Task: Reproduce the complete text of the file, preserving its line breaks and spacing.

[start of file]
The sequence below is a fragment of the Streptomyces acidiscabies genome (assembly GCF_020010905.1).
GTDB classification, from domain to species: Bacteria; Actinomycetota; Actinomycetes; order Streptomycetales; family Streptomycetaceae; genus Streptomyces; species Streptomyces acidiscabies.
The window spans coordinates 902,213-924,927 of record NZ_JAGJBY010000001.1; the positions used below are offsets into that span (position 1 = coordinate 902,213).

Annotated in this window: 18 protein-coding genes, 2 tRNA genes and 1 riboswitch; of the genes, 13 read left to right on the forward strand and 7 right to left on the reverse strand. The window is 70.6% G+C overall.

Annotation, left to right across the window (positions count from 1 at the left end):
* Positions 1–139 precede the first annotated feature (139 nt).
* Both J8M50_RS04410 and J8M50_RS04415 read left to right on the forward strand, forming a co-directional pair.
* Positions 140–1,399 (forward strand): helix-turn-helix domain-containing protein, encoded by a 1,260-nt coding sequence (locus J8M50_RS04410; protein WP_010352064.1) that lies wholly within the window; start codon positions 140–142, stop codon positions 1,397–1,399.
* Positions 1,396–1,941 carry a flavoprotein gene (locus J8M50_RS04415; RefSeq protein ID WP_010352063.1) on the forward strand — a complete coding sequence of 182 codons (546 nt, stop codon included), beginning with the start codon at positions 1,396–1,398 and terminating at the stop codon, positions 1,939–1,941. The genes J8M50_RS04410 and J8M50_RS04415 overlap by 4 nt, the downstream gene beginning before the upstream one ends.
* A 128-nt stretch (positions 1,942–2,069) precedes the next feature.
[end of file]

The sequence below is a fragment of the Streptomyces acidiscabies genome (assembly GCF_020010905.1).
GTDB classification, from domain to species: Bacteria; Actinomycetota; Actinomycetes; order Streptomycetales; family Streptomycetaceae; genus Streptomyces; species Streptomyces acidiscabies.
The window spans coordinates 902,213-924,927 of record NZ_JAGJBY010000001.1; the positions used below are offsets into that span (position 1 = coordinate 902,213).

Annotated in this window: 18 protein-coding genes, 2 tRNA genes and 1 riboswitch; of the genes, 13 read left to right on the forward strand and 7 right to left on the reverse strand. The window is 70.6% G+C overall.

Annotation, left to right across the window (positions count from 1 at the left end):
* Positions 1–139 precede the first annotated feature (139 nt).
* Both J8M50_RS04410 and J8M50_RS04415 read left to right on the forward strand, forming a co-directional pair.
* Positions 140–1,399 (forward strand): helix-turn-helix domain-containing protein, encoded by a 1,260-nt coding sequence (locus J8M50_RS04410; protein WP_010352064.1) that lies wholly within the window; start codon positions 140–142, stop codon positions 1,397–1,399.
* Positions 1,396–1,941 carry a flavoprotein gene (locus J8M50_RS04415; RefSeq protein ID WP_010352063.1) on the forward strand — a complete coding sequence of 182 codons (546 nt, stop codon included), beginning with the start codon at positions 1,396–1,398 and terminating at the stop codon, positions 1,939–1,941. The genes J8M50_RS04410 and J8M50_RS04415 overlap by 4 nt, the downstream gene beginning before the upstream one ends.
* A 128-nt stretch (positions 1,942–2,069) precedes the next feature.